The literature on fishing-dependent communities addresses three areas: identification of the communities, selection of variables appropriate for assessment and the assessment method itself. Community identification and selection criteria can be very complex or very simple. A simple first level approach would involve examining social and demographic variables at the county level where some fishing activity occurs. A more complex approach involves attempting to gather data and information on as small an entity as possible that qualifies as a fishing community. As the definition of community moves farther from traditional economic or political entities, less official data are available and more field research is required to complete the baseline profile and include relevant social and cultural value data.
Jacob et al. (2001) developed a protocol for defining and identifying fishing-dependent communities in accordance with National Standard 8. The project used central place theory to identify communities. A central place is where services, goods and other needs are met for the residents in the central place, as well as for those in surrounding hinterlands. It differs from using an administrative unit such as county boundaries, which may distort smaller communities or locality data as it is aggregated. The authors believed central place theory works well for defining and identifying fishing-dependent communities or localities as it provides a geographic basis for including multiplier effects that capture forward and backward linkages. In most fishing-dependent communities, forward linkages include those businesses that handle the fish once it is brought to the dock, such as fish houses, wholesalers, exporters, and seafood shops and restaurants. Backward linkages are the goods and services fishermen depend upon such as boat building and repair; net making and repair; marinas; fuel docks; bait, tackle and other gear vendors. Using their protocol of defining fishing-dependent communities, the authors initially determined five communities as commercially fishing-dependent and seven communities as recreationally fishing dependent. Further investigations resulted in validating five communities as commercially fishing dependent. The authors expressed little confidence in the data used and indicators developed based on such data to confirm the other communities as recreationally fishing-dependent communities. The five commercially fishing-dependent communities are: Steinhatchee, Apalachicola, Panama City, Ochopee/Everglades City, and Panacea.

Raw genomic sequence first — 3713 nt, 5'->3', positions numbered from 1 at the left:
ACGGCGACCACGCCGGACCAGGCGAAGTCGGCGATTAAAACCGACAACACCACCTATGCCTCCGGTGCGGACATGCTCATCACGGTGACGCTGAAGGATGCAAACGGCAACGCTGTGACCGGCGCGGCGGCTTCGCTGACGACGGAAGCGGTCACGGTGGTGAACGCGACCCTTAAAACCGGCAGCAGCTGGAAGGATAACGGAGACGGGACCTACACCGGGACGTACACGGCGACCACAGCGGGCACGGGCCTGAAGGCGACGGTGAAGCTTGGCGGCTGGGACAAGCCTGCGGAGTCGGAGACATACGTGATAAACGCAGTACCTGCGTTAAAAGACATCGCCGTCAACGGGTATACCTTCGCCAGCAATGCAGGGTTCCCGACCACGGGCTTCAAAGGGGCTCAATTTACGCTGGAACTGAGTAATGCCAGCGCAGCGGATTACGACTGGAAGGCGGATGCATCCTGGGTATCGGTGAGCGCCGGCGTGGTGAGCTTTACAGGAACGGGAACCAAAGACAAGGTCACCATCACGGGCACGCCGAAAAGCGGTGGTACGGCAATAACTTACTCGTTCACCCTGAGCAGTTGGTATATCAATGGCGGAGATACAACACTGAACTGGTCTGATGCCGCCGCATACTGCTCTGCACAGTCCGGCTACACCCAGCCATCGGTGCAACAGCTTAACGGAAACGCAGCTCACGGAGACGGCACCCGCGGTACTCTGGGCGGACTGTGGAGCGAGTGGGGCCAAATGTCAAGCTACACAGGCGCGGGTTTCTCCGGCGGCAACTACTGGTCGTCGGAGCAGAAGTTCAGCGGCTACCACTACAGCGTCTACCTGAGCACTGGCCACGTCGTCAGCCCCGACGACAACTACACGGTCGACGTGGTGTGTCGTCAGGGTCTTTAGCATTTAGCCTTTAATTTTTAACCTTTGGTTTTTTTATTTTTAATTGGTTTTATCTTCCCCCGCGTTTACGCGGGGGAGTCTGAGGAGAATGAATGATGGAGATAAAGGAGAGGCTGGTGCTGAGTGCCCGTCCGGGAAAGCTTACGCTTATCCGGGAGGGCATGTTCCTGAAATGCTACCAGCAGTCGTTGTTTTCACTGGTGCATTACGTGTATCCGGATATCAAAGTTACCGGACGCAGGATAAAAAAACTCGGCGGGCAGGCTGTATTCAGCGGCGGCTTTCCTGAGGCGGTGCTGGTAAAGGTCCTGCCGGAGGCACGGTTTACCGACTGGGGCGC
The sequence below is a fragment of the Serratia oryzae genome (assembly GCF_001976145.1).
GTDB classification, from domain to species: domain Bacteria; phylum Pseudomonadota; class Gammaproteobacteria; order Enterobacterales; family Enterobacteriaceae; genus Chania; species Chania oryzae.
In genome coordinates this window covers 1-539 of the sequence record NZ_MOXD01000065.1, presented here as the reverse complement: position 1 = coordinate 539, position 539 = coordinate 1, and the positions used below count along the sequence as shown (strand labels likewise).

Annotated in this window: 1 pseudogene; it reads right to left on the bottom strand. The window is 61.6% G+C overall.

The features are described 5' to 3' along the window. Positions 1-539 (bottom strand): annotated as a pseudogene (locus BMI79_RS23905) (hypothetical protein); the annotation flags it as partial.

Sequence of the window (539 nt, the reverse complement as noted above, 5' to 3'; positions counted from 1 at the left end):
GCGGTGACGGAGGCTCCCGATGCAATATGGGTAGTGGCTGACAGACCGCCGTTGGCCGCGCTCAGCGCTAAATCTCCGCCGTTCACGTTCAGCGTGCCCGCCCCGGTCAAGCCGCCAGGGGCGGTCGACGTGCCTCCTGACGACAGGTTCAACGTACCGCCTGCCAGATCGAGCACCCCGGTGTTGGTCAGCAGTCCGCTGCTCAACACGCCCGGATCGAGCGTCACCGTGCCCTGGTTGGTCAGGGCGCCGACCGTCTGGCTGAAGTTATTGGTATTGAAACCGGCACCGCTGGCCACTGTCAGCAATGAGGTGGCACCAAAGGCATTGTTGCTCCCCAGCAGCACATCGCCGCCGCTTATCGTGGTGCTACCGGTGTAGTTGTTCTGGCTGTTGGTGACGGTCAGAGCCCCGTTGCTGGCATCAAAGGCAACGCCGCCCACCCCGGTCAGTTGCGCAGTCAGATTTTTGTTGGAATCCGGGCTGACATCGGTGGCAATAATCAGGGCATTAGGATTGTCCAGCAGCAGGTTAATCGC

The Generic Essential Fish Habitat Amendment (GMFMC, 2004a) provides more extensive characterization of fishing-dependent communities throughout the Gulf coasts. The fishing communities included in the characterizations are: (1) Alabama: Fairhope, Gulf Shores, Orange Beach, Bayou La Batre, and Dauphin Island; (2) Florida: Pensacola, Gulf Breeze, Ft. Walton Beach, Destin, Panama City, Panama City Beach, Port St. Joseph, Apalachicola, East Point, Carabelle, St. Marks, Horseshoe Beach, Cedar Key, Yankeetown, Inglis, Crystal River, Homosassa, New Port Richey, Tarpon Springs, Clearwater, Madeira Beach, St. Petersburg, Tampa, Cortez, Matlacha, Bokeelia, Ft. Myers Beach, Naples, Marco Island, Everglades, Key Largo, Islamorada, Marathon, Big Pine Key-Summerland Key, and Key West; (3) Louisiana: Venice, Empire, Grand Isle, Golden Meadow, Cutoff, Chauvin, Dulac, Houma, Delcambre, Morgan City, and Cameron; (4) Mississippi: Pascagoula, Gautier, Biloxi, and Gulfport; and, (5) Texas: Port Arthur, Galveston, Freeport, Palacios, Port Lavaca, Seadrift, Rockport, Port Aransas, Aransas Pass, Brownsville, Port Isabel, and South Padre Island.
3.2.2 Shrimp Fishing Communities